Middle Way Aspiration
© Tertön Sogyal Trust.
Middle Way Aspiration
by Khenchen Shenga
Guiding light of this world, crowning glory of the Śākya clan,
Seniormost of buddha’s heirs, precious wisdom’s treasure,
Successors to these teachings, noble Nāgārjuna and your spiritual sons,
I prostrate before you all, the supreme of guides for living beings!
Buddhapālita, you who realized the Middle Way beyond extremes,
Master of the bodhisattvas’ enlightened actions, Śāntideva,
Upholder of the great tradition of the Prāsaṅgika, Candrakīrti,
Respectfully, I bow before you—think of me with great compassion!
From this day on, throughout all my future lives,
May I gain the freedoms and endowments and meet with buddhas’ teachings.
Accepted by an authentic spiritual teacher,
May I serve him well, with all three kinds of faith!
Having fully received instructions from my supreme and noble guide,
On the definitive meaning that is the intent of the profoundest sūtras,
May I reach conclusive certainty through the three kinds of wisdom,
And gain the conviction of one who relies upon the Dharma!
Taking faith and great compassion as the basis of my path,
And never forgetting the Three Jewels, the objects of my refuge,
May I embark fully upon the path of the Mahāyāna,
And arouse a mind of bodhicitta that is uncontrived!
With the courageous willingness to sacrifice even life and limb,
May I give away to others all that I own and have within myself,
And, guarding my mindstream with the purest moral discipline,
May I never stray beyond the boundaries of my vows!
Seeing all who do me harm as equal to some priceless treasure,
May I honour them with a mind of joy and great respect,
And always, in all my lives to come, may I rely
Upon this wondrous conduct born of a noble heart!
The naturally pure absolute, which is the basic nature of reality,
Is entirely beyond the realm of concepts such as ‘is’ or ‘is not.’
May my failure to understand and false ideas be cleared away,
So that I come to see the true nature of everything directly.
May I go beyond the four extremes of the mistaken mind,
Clinging to false ideas of existence, nothingness, both or neither,
And may I come to see the genuine approach of the Middle Way,
Just as it has been taught by all the great and learned masters!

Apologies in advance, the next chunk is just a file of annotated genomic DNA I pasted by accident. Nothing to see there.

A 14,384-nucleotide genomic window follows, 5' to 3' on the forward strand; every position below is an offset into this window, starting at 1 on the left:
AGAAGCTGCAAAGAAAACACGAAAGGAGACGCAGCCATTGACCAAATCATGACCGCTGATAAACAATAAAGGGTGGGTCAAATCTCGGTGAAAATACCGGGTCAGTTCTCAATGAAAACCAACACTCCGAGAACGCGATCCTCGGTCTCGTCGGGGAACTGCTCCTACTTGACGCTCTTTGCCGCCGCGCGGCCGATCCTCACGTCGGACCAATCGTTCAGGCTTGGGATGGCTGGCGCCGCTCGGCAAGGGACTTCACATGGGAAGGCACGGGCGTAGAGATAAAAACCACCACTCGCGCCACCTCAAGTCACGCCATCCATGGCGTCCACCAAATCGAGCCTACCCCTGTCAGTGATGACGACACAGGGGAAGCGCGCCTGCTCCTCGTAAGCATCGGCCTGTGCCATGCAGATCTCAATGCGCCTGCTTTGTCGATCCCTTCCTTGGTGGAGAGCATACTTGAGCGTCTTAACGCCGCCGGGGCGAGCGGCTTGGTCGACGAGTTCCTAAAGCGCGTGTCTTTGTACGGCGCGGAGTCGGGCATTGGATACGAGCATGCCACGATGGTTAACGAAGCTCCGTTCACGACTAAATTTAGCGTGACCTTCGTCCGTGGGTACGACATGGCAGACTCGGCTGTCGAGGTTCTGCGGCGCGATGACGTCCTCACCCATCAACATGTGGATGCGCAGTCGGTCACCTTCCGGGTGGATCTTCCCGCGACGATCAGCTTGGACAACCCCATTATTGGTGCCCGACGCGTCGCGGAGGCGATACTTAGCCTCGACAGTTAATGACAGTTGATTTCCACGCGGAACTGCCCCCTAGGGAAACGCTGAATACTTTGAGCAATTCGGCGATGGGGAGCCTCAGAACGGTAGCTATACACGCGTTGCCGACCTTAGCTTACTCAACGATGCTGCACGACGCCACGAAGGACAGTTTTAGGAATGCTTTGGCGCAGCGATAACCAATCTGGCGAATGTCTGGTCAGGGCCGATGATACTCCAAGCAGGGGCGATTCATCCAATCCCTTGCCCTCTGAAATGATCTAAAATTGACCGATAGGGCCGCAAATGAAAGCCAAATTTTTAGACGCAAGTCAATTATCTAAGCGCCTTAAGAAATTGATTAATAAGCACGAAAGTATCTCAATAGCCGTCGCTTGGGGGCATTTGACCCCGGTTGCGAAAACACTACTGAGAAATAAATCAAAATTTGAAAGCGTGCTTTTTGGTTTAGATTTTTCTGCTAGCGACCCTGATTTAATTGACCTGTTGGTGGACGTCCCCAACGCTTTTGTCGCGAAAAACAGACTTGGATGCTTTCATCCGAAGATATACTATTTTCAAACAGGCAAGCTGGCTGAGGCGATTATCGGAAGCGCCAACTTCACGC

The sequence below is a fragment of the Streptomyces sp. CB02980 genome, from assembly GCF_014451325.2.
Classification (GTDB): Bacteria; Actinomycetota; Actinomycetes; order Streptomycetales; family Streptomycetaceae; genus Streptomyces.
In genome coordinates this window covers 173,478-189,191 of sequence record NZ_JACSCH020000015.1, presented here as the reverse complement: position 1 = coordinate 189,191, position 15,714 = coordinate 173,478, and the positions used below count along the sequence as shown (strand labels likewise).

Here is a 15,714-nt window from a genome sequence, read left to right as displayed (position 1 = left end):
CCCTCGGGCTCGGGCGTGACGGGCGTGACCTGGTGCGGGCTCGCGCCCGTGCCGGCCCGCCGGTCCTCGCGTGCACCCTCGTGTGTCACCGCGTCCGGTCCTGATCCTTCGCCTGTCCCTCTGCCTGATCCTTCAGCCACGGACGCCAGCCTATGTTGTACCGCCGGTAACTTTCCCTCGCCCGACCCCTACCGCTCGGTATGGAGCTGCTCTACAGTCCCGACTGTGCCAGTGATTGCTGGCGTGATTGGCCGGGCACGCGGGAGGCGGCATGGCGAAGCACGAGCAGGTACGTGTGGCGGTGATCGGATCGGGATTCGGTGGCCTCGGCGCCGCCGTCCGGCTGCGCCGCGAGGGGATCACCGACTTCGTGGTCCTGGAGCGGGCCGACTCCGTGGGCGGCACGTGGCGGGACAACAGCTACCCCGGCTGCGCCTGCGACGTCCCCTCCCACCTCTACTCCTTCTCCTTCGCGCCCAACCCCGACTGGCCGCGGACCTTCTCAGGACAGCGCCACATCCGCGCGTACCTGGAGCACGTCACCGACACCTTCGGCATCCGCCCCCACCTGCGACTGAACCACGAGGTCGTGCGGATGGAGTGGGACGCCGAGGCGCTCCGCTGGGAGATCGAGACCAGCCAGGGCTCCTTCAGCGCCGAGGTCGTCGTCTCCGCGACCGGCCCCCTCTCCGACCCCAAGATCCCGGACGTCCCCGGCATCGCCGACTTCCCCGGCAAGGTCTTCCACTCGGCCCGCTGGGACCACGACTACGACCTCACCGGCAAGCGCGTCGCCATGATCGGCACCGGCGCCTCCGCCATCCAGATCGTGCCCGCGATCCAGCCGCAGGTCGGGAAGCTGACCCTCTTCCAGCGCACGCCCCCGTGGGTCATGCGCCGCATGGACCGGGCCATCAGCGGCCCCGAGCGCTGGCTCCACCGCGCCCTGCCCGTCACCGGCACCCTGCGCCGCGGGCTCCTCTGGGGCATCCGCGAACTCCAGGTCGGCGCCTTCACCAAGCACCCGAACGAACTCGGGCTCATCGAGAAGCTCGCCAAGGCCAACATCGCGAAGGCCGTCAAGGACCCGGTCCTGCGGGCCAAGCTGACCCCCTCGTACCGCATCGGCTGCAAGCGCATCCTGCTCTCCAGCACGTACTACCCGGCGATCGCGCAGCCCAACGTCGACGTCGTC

All outer and inner things are beyond arising from themselves,
From something else, from both or without any cause at all.
May I adopt and avoid in the proper way whatever I should
Of these phenomena the world fully believes to be real.
May I abandon all falsely conceived notions of a self,
Thinking it is identical to the aggregates, distinct from them and so on,
And, through the sevenfold reasoning of the chariot,
May I gain certainty that it is but a dependent imputation!
All knowable things have always been empty by their very essence.
May I now eliminate entirely the pain of my conceptual thoughts,
With their mode of perceiving which obscures genuine reality,
Thinking for example that things abide forever or even partially persist.
May I manifest my own true nature, which is the excellent meaning,
Conveyed through examples such as gold within rock, or a lamp inside a vase,
According to the vision of the noble and glorious lord Nāgārjuna,
And may I complete all the stages and paths to gain the dharmakāya!
Then may I manifest continuously in many billions of emanations,
To all the buddha’s heirs throughout the far reaches of space itself,
And to infinite oceans of beings of every type, lesser and greater,
Guiding each and every one according to their mind’s capacity!
From now until I reach that perfect level of attainment,
In all my lives, may I realize and skillfully teach to others,
The meaning of the Middle Way beyond all extremes,
And become the equal of glorious Nāgārjuna and Āryadeva!
I, the beggar monk Shenpen, made this prayer of aspiration related to the sources of virtue, so that in this and all my future lives I may uphold the flawless scriptural tradition of noble Nāgārjuna and his spiritual heirs and teach it to others.
May it be virtuous!
| Translated by Adam Pearcey, 2005.